A small-footprint grocery store, run by the Canale family, is also under discussion. However, that component is the most tentative. “It would be enhancing the existing Memphis Farmers Market and enhancing what they can do and having that neighborhood more vibrant of course with more residential units,” Morris said. “(A grocery would) work with the farmers market and the farmers there, so you have more of a full time access to food.”

“There aren’t a lot of mixed-use developments you can point to in Memphis. [Central Station] will be an anchor for the area. It creates opportunities Downtown to have some more offerings for our growing population,” Turley said. “It’s the stuff that people continue to ask for, the stuff that people have to drive for.”

Several other public improvements are under consideration. A market plaza would connect G.E. Patterson to the southern edge of the property opening up to the theater and apartments. The Memphis Farmers Market would be relocated to the Front Street edge, and the four market canopies would be used for covered parking out of season.

“Right now if you walk south of G.E. Patterson on Main Street, you see this wall, and you feel like at some point you might end up in Mississippi. It's disconnected, somewhat of a barrier,” Turley said. Additionally, the tunnel on Main Street under the train platform would be transformed into an open area with small shop opportunities. The concourse would be a welcoming entryway for pedestrians and bikers, especially travelers on the Main-to-Main Intermodal Connector project.

The G.E. Patterson and Main Street trolley and bus stops would need to be moved or consolidated. The adjacent Memphis Police Department precinct is being relocated to an empty MATA building in the Pinch District, and the Amtrak facilities would see improvements.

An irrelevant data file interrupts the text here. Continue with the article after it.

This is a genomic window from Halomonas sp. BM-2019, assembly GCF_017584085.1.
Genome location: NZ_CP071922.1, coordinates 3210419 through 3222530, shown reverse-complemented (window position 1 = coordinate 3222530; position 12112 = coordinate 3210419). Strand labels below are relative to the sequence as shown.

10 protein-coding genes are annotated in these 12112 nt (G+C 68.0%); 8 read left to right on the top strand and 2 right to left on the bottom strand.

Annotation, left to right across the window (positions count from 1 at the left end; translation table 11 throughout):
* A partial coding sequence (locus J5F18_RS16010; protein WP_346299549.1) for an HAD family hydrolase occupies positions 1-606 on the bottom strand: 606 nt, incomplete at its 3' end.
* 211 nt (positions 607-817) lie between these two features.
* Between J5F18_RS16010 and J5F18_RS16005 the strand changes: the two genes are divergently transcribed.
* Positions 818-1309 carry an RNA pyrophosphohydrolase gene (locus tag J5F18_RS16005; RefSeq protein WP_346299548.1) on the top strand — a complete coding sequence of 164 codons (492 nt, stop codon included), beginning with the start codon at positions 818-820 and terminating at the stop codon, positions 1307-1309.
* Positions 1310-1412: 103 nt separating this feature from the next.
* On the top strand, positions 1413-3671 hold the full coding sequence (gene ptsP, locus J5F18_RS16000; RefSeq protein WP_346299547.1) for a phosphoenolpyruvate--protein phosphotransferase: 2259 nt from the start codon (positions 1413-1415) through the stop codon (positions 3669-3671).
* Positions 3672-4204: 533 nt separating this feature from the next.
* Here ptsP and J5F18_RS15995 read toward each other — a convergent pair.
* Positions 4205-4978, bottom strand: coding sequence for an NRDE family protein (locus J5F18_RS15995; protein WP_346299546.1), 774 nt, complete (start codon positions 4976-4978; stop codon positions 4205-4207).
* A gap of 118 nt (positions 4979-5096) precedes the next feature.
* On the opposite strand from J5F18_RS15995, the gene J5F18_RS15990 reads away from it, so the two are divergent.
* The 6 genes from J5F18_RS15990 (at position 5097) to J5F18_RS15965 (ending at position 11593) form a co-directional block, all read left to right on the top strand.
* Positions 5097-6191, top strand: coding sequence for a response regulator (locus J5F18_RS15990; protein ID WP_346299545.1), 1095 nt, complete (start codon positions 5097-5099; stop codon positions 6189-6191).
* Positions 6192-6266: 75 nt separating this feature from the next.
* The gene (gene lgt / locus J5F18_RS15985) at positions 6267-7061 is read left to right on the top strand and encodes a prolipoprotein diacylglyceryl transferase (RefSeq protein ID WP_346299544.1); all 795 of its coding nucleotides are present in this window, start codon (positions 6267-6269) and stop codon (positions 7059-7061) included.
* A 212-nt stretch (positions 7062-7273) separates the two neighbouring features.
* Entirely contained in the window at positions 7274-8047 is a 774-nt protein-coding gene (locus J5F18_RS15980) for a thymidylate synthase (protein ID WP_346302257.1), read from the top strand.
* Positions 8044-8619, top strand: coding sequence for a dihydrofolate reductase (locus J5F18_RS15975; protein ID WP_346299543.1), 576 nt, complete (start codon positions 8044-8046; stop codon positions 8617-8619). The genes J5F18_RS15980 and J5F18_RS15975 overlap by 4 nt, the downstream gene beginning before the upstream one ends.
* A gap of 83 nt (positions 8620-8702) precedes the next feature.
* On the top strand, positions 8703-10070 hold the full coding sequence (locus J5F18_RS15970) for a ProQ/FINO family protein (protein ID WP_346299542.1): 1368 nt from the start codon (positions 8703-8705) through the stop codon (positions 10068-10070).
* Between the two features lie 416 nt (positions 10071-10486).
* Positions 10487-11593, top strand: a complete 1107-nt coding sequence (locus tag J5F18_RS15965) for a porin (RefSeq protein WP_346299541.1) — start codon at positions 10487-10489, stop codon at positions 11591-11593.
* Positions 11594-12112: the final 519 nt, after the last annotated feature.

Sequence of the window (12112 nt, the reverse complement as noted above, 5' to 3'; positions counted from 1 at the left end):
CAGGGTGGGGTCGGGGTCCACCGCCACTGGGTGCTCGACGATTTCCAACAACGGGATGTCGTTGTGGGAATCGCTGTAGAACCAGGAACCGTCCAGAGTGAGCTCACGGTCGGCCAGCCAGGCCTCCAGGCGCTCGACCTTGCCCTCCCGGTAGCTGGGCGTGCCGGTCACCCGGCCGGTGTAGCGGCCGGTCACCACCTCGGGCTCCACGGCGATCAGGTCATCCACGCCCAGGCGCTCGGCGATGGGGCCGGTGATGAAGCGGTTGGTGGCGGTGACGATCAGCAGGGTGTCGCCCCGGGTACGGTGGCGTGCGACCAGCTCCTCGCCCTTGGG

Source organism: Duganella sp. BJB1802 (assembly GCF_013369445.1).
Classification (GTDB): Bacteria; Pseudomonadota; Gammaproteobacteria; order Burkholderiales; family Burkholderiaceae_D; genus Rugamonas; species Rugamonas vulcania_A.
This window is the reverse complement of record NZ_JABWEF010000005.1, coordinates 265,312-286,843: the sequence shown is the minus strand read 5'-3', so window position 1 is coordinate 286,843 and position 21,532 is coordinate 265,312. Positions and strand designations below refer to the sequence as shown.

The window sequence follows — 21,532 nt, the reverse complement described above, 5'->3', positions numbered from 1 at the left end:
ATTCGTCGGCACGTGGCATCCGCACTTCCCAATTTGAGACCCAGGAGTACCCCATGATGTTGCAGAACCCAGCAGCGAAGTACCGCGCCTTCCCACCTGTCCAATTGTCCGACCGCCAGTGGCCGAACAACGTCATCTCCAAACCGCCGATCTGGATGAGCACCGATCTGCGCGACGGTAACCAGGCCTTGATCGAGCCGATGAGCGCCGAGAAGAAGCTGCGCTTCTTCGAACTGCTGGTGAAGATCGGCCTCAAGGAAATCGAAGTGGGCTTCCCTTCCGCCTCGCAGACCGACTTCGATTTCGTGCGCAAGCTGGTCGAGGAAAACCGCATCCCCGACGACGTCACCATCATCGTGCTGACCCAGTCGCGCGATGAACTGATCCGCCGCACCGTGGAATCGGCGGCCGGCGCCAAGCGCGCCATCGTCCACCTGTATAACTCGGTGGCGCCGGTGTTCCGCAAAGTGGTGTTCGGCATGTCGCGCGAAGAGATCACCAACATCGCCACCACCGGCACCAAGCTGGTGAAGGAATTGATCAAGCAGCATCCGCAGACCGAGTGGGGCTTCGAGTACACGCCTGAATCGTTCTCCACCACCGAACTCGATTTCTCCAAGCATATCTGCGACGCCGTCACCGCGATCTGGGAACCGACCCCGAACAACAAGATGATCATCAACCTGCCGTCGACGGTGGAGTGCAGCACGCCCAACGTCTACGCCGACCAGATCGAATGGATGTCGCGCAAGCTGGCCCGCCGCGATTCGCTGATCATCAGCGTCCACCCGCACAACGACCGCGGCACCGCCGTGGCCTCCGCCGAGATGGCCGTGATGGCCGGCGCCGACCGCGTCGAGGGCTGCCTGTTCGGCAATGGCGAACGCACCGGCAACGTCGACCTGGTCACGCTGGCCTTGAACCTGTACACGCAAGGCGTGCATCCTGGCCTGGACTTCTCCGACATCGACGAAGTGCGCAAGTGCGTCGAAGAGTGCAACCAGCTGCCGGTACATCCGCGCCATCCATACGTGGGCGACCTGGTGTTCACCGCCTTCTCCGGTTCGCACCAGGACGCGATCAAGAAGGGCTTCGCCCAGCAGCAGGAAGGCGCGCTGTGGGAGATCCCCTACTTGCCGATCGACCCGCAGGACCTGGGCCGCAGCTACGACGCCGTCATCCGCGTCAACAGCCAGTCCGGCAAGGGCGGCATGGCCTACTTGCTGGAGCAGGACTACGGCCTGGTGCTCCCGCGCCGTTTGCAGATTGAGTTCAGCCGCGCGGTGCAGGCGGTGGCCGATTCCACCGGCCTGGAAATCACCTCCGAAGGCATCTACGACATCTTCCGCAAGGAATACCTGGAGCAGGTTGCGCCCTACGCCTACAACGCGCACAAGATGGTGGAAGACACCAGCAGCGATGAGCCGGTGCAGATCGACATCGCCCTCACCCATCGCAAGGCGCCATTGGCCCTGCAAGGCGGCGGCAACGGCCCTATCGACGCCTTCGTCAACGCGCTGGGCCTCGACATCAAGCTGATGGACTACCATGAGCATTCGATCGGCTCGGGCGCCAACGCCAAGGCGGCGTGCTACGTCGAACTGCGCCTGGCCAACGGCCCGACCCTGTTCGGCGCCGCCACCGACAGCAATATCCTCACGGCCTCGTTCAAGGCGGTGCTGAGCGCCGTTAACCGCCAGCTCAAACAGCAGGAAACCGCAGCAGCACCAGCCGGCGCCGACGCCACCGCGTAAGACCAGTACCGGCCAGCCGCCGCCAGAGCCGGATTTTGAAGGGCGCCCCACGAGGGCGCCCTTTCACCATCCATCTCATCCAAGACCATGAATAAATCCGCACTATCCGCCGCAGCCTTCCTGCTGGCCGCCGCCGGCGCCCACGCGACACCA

$52 million is accounted for through private investments with the remaining $3 million in grants with a $600,000 local contribution.

The other pieces will come together following meetings with the MATA board and the DMC board and cooperation with funding agencies for the public improvements.

“Our goal would be to present a place that's fully developed where there's no fallow land. We've been studying the property for a couple years, and we thought it was important to get our anchors in place in the different uses,” Turley said.

The DMC has been helping the project along as an intermediary between the developers and MATA. “We're involved in the current legal structure of the property, and we anticipate being involved in the future legal structure somehow,” Morris said.

“It continues and really capitalizes on some momentum that's been generated in the past five years in the South Main district,” he continued. “It's a good sendoff,” he said of his plan to step down from the position at the end of the year. “But it also makes me jealous of the next person who takes this job.” 


Read more articles by Madeline Faber.

Madeline Faber is an editor and award-winning reporter. Her experience as a development reporter complements High Ground's mission to write about what's next for Memphis.